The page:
Mung: Apparently Avalos only researched the cover of the magazine to determine the “actual publication.” Would anyone with an actual hardcopy of the magazine care to share what is inside the magazine wrt to the “actual publication.”

Avalos: Since Dr. Dembski has botched thoroughly this attempt at witch-hunting Avalos, let’s see now how honest he is in admitting his mistakes. Concerning the citation of the article I wrote in Mercury, Dr. Dembski said that the subtitle (Journal of the Astronomical Society of the Pacific) “is not there in the actual publication.” I can prove it is on the issue in which I wrote my article in 1998. It is on the cover. It also is on the masthead inside the cover. So, Dr. Debmski, of the “Newton-of-information-theory” fame, let’s see you issue a plain and honest correction to the MIS-information you have put forth. Will you or will you not issue a public correction for putting forth this misinformation?

Dembski: To Hector Avalos: I’m happy to concede whatever other designations the periodical MERCURY may have. The larger issue is that it is a popular periodical and you cite your piece in it as though it had some leverage against Guillermo Gonzalez and his scholarship. This is patently absurd. Gonzalez is a professional in astrophysics as well as in its larger metaphysical implications. You are an amateur in both. Moreover, the question of just what it took for you to gain tenure at ISU remains. Was your MERCURY piece one of the things you cited as evidence that you should receive tenure? Please answer the question (the timing is right since you were an assistant professor when the piece came out). Was it in fact counted in your favor? If so, why shouldn’t Gonzalez’s PRIVILEGED PLANET count likewise in favor of his tenure? Or do you know in advance (on what grounds? scientific? ideological? philosophical? …) that he’s full of it and you’re not.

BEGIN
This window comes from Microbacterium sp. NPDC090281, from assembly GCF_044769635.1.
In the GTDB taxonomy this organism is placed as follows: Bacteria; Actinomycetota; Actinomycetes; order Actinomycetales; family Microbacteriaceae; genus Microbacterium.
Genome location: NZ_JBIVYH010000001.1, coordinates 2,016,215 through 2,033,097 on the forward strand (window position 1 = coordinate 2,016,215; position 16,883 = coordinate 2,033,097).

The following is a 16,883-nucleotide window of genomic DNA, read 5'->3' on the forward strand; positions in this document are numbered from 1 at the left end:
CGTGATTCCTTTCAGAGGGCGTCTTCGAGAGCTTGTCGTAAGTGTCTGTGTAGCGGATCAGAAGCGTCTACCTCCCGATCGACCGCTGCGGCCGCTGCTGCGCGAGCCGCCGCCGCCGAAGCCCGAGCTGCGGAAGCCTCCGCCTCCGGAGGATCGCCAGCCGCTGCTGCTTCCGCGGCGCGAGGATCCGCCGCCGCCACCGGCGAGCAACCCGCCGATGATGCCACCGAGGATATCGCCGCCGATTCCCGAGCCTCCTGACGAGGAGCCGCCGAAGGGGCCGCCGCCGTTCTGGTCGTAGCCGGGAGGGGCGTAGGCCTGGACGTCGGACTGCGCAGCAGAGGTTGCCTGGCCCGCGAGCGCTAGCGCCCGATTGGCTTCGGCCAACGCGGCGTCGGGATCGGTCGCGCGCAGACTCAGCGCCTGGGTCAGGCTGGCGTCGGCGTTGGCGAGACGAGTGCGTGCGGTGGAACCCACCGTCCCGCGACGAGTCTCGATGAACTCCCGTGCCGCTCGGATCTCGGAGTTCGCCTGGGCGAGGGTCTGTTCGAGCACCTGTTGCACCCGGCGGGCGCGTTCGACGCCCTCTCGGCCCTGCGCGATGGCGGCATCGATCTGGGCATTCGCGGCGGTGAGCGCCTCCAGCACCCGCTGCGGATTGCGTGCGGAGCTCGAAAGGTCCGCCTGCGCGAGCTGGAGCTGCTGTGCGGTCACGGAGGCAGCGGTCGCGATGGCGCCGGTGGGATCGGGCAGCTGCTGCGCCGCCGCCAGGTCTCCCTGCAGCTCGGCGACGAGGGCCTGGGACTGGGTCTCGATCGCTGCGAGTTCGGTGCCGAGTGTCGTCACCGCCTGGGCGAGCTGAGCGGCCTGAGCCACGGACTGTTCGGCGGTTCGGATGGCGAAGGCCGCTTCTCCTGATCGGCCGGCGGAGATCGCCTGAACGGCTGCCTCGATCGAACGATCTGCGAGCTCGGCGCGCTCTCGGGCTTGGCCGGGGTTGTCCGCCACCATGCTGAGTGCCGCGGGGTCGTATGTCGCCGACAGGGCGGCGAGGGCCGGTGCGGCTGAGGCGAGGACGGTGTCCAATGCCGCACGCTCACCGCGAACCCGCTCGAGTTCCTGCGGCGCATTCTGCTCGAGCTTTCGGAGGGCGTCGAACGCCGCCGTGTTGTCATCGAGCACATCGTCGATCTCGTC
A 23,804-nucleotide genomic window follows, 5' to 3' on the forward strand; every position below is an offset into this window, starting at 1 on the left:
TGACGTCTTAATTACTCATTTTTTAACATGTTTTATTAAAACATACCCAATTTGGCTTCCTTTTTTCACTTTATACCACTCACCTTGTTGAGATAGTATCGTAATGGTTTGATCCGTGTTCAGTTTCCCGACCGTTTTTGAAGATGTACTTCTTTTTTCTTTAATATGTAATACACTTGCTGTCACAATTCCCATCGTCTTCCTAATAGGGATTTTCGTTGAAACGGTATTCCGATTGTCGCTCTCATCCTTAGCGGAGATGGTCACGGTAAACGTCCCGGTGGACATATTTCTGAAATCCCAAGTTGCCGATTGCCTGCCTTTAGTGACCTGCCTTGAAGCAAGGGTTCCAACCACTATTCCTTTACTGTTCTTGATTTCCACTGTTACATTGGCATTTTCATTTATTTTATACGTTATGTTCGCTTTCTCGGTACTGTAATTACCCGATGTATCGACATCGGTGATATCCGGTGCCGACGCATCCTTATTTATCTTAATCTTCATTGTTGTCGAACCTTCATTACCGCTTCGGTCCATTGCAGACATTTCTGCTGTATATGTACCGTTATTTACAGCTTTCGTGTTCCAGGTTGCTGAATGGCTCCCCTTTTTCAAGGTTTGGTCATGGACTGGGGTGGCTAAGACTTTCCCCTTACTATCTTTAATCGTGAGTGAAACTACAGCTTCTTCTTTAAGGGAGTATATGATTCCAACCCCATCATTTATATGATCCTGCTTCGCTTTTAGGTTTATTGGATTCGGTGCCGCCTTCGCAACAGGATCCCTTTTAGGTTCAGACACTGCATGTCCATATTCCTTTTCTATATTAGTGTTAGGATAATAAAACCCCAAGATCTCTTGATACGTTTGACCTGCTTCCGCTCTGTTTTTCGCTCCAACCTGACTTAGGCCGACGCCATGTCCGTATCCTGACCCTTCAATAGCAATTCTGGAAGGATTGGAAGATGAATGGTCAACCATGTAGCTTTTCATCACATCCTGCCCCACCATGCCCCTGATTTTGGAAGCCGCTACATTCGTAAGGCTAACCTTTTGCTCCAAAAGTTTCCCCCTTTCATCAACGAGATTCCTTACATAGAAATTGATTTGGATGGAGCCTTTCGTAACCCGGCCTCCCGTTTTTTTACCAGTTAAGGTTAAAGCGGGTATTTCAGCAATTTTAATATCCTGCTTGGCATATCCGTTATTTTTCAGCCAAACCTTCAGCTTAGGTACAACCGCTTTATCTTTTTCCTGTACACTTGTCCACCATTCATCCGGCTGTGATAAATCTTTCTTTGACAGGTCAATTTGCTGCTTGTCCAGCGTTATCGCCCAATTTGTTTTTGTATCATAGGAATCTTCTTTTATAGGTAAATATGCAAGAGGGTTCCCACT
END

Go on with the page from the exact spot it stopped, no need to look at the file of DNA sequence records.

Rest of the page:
Mercury’s style guide includes advice for writers to “keep most sentences short and simple”; another commentator (“Jehu”, who names himself after a particularly sanguinary Israelite king, by the way) hilariously quote-mines this:

So short simple sentences with short paragraphs and lots of active verbs are what you need to get past editorial review at Mercury. Very impressive.

Dembski’s acolytes have also pored over Avalos’s list of publications, and noted some other devestating issues:

“The Ancient Near in Modern Science Fiction: Zechariah Sitchin’s Twelfth Planet as Case Study”

There appears to be a noun missing. Should this be: “The Ancient Near East”?

Another points out that

According to Avalos’s web page, he has not published a journal article since 2003. And he only has 14 listed in his entire career.

This studiously avoids mentioning the eight books and eleven book-chapters on the list (and the fact that ten of the journal articles were published from 1995 onwards). And the Mercury publication, which Dembski uses to suggest that Avalos is dishonest, appears – crucially –  in an extra grouping of “other/invited publications” of a popular nature.

Elsewhere in the comments, Dembski tells us that

…A hundred years from now Gonzalez’s ideas about our place in the cosmos being designed to facilitate scientific discovery will be remembered. Avalos, on the other hand, will be seen as a crank flailing to find justifications for why the evidence of design in the universe is nothing of the sort. A key point to bear in mind: If Avalos is getting promoted for undercutting ID (in popular venues at that), and if ISU denies Gonzalez tenure because of his support of ID, then ISU has not only made up its mind about ID but also undercut academic freedom on this topic.


Gonzalez is not the only tenure-track controversy going on in the USA just now. Mike S Adams is currently suing the Univeristy of North Carolina over the failure to get a promotion – his complaint tells us that he was rated as “excellent” for his research , but his actual publications are not listed. And meanwhile, De Paul University is under pressure to deny tenure to Norman Finkelstein, a scholar who is particularly critical of Israel (incidentally, Finkelstein’s work is defended in this very interesting new interview with Holocaust scholar Raul Hilberg in Logos).